Several studies have linked the COVID-19 pandemic to unfavorable mental health outcomes. However, we know little about long-term changes in mental health due to the pandemic so far. Here, we used longitudinal data from a general population sample of 1388 adults from Germany, who were initially assessed between April and May 2020 (i.e., at the beginning of the COVID-19 pandemic in Germany) and prospectively followed up after 6 (n = 1082) and 12 months (n = 945). Depressive and anxiety symptoms as well as loneliness did not change from baseline to 6-month follow-up. While anxiety symptoms did not change in the long run, depressive symptoms and loneliness increased and life satisfaction decreased from baseline to 12-month follow-up. Moreover, vulnerable groups such as younger individuals or those with a history of mental disorders exhibited an overall higher level of psychopathological symptoms across all assessment waves. Our findings suggest a deterioration in mental health during the course of the COVID-19 pandemic, which emphasizes the importance to implement targeted health promotions to prevent a further symptom escalation especially in vulnerable groups.
The COVID-19 pandemic and related lockdown measures have disrupted people’s everyday life. Specifically, social distancing measures have reduced social and physical activities and, thus, increased the risk of social isolation [1,2,3]. Moreover, financial and job insecurities as well as worries about people’s own health and the health of loved ones might have led to increased distress [4, 5]. Thus, the present pandemic situation is assumed to threaten mental health  especially in vulnerable populations [7, 8]. In fact, several studies reported a worldwide increase of depressive and anxiety symptoms, loneliness, and distress from the time before the pandemic to the first wave of the pandemic [see 9 for a review, 10,11,12]. Moreover, these longitudinal and additional cross-sectional studies have identified sociodemographic correlates and risk factors (e.g., younger age, living without a partner, a previous mental illness, lower educational level, being unemployed) of elevated distress and psychopathological symptoms during the pandemic [13,14,15,16,17,18,19]. These studies have helped to identify individuals at risk for short-term mental health problems at the beginning of the pandemic. However, for an adequate implementation of further lockdown measures and targeted mental health interventions, it is crucial to (a) examine long-term mental health trajectories beyond the first months of the pandemic and to (b) identify vulnerable groups with particularly unfavorable trajectories.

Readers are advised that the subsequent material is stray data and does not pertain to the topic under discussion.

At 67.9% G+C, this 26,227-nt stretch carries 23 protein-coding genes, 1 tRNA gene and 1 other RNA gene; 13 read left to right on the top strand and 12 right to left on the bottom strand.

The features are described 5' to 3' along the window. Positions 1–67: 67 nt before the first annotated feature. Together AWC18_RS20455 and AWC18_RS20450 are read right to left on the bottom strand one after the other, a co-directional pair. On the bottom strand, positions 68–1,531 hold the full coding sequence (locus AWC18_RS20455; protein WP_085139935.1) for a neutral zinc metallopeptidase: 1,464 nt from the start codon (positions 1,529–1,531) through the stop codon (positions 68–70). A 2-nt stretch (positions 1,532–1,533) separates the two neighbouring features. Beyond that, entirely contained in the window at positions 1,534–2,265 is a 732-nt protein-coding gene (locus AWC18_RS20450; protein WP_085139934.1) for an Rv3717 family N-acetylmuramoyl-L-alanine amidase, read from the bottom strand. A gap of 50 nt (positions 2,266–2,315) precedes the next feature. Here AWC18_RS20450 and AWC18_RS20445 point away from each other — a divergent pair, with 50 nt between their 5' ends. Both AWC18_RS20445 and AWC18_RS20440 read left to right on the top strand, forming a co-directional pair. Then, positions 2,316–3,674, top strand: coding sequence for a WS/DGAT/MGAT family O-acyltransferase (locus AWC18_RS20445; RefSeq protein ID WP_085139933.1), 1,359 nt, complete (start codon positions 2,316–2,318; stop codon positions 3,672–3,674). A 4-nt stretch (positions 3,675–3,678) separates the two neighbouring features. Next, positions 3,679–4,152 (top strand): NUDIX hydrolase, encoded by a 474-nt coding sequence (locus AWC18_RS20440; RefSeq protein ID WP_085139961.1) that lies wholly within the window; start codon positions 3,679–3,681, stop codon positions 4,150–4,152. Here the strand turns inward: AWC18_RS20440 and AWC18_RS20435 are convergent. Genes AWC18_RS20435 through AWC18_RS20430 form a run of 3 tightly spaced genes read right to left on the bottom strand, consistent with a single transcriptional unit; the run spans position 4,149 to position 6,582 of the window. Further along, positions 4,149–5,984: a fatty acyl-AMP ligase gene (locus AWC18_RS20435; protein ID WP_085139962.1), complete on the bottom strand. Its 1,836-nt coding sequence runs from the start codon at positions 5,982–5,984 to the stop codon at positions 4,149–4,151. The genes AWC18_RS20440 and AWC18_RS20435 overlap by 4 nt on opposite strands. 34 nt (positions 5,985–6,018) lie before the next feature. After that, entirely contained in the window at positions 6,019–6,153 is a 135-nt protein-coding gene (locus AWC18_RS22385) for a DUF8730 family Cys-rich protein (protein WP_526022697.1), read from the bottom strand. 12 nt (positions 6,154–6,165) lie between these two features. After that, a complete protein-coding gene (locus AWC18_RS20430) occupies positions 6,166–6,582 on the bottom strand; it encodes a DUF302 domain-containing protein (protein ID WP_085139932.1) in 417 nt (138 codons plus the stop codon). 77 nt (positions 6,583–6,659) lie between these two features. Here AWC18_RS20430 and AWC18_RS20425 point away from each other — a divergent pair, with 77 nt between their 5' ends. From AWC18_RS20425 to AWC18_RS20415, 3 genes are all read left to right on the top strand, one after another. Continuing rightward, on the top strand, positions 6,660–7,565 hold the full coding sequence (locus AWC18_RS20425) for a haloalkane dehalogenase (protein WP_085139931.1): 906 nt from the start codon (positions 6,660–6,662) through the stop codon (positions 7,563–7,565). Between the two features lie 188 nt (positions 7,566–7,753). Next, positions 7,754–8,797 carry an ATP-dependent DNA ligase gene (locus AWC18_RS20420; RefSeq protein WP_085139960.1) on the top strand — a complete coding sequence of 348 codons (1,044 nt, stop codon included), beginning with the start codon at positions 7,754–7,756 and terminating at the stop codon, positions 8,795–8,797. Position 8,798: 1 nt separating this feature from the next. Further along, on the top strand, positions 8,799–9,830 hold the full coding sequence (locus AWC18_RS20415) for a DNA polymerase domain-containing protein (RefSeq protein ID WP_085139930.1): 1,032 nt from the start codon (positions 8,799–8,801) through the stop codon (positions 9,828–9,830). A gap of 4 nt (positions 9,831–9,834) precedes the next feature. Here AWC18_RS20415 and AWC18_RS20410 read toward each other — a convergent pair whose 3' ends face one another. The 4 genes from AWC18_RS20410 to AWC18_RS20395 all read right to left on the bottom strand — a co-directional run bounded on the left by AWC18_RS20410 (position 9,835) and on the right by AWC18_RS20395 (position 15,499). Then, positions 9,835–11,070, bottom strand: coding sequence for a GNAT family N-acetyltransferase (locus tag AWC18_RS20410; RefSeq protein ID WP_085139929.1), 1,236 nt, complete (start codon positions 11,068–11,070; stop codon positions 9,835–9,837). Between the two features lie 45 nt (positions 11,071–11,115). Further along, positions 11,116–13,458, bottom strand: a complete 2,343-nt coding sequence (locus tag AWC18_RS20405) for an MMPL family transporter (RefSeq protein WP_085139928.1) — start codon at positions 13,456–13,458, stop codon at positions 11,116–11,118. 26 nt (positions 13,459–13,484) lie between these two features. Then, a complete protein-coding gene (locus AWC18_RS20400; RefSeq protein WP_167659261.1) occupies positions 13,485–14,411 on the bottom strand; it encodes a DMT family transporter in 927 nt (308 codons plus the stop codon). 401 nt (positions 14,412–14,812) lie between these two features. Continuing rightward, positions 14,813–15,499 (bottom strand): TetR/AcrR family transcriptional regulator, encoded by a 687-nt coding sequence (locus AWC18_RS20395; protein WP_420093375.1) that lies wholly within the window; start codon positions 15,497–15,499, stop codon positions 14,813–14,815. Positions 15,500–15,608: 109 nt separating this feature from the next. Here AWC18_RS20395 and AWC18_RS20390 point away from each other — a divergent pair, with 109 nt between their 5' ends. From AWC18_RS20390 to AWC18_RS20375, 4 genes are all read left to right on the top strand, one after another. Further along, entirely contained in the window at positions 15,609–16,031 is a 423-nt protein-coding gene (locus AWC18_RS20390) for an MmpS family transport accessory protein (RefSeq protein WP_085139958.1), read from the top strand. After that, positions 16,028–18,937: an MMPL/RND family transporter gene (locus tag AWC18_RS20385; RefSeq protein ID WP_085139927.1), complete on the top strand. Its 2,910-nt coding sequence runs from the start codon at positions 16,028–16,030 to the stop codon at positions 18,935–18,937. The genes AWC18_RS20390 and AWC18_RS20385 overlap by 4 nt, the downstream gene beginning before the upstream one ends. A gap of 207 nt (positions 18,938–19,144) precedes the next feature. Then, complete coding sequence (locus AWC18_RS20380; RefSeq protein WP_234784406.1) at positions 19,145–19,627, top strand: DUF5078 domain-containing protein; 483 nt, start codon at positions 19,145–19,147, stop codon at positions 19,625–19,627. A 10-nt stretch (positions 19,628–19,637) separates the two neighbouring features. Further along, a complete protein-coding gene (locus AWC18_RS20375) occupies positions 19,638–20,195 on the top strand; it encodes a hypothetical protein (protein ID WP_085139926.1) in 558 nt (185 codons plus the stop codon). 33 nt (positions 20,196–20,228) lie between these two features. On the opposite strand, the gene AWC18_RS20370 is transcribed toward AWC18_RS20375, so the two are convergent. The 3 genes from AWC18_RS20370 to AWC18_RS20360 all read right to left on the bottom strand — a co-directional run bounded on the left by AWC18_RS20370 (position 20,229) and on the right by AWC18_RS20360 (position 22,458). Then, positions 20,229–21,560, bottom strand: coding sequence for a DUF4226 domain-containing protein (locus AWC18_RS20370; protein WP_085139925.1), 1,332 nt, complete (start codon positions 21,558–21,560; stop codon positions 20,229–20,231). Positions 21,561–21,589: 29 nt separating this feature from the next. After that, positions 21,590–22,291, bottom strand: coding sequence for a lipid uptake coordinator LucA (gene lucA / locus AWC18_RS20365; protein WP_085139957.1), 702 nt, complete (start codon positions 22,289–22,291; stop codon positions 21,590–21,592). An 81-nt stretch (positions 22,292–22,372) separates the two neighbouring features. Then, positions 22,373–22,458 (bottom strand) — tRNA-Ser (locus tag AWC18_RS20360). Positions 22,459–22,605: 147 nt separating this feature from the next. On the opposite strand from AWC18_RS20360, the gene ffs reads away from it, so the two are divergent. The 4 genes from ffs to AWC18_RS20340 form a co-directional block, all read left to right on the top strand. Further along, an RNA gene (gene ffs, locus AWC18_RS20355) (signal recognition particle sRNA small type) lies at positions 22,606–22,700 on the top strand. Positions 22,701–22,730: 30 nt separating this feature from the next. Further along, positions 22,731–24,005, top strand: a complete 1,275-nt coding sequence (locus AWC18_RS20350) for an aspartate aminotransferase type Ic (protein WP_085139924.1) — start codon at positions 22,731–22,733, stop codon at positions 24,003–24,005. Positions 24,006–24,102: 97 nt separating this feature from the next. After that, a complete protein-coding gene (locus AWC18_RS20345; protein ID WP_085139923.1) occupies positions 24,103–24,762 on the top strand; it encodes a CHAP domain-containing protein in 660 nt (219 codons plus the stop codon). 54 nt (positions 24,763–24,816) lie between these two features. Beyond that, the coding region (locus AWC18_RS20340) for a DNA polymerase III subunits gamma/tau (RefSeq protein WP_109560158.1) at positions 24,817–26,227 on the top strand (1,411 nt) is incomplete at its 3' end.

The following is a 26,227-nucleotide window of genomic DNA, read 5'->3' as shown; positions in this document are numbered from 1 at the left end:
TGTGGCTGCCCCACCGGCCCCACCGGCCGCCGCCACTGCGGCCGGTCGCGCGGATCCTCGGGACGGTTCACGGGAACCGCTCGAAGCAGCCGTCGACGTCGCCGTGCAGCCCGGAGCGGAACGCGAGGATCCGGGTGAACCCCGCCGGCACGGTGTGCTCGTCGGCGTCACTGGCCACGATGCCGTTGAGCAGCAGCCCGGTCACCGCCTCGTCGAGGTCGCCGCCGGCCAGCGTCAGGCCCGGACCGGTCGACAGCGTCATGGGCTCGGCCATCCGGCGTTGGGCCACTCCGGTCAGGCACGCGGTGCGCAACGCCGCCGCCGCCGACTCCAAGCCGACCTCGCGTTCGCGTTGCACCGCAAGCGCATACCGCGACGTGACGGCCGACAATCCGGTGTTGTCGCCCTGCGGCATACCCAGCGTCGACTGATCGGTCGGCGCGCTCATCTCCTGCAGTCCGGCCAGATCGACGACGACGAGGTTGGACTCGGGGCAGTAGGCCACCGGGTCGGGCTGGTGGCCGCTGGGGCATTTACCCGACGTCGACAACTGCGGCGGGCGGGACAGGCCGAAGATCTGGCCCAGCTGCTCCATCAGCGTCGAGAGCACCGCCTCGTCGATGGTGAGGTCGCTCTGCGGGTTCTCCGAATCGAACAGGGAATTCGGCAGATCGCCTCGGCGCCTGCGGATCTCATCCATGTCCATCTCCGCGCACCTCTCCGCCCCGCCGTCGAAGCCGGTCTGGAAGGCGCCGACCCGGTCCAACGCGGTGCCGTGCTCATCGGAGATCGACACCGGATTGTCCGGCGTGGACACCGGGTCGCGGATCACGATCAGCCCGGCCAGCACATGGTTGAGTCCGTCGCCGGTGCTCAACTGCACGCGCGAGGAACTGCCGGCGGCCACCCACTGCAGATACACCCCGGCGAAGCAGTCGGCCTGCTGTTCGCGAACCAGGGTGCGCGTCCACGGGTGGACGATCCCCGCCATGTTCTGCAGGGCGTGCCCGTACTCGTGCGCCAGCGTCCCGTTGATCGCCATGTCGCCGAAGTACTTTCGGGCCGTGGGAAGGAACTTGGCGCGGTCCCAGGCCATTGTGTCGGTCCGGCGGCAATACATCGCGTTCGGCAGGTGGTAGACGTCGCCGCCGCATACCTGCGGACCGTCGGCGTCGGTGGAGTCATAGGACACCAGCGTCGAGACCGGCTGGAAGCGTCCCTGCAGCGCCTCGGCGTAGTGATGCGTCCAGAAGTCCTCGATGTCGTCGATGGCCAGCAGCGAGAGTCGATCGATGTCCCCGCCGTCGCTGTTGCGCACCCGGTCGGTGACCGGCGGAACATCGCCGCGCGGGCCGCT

Recent prospective longitudinal studies investigating the course of mental health during the first months of the pandemic have demonstrated that mental health problems (i.e., general mental health and distress, as well as depressive and anxiety symptoms) decreased while lockdown measures were eased after the first COVID-19 outbreak [10, 13, 20,21,22,23]. Interestingly, the recovery of mental health problems was observed to be stronger in vulnerable populations such as women (vs. men), younger (vs. older) individuals, individuals with a lower (vs. a higher) educational level, and those with (vs. without) children [13, 22]; although the level of mental health problems remained elevated in these specific populations even after easing of the first lockdown in the UK . However, after the easing of the COVID-19 situation in summer 2020, in several countries including Germany lockdown measures were repeatedly tightened and extended in response to recurrent increases in COVID-19 cases. According to vulnerability–stress models , one would assume that repeated distress and social isolation resulting from repeated implementation of lockdown restrictions might be associated with a worsening of mental health in the long run, especially in vulnerable groups.
However, we know little about long-term changes in mental health up to 1 year after the COVID-19 outbreak so far. Thus, it remains unresolved whether repeated implementations of lockdown restrictions do confer an increased risk for an escalation of mental health impairments in the general population and in particularly vulnerable subgroups. An improved knowledge hereon would help to inform policymakers and the health care system to implement targeted strategies to prevent adverse long-term effects on mental health.
In the current study, we analyzed data from a general population sample of 1388 adults, who were initially assessed from April to May 2020 (i.e., during the first COVID-19 wave in Germany) and prospectively followed up after 6 (i.e., from November to December 2020, during the second COVID-19 wave in Germany) and 12 months (i.e., from May to June 2021, during the third COVID-19 wave in Germany). The aim was (a) to model long-term changes in mental health up to 1 year after the initial COVID-19 outbreak in Germany and (b) to assess whether these changes were more unfavorable in particularly vulnerable groups (e.g., women, younger individuals, individuals with a previous mental illness).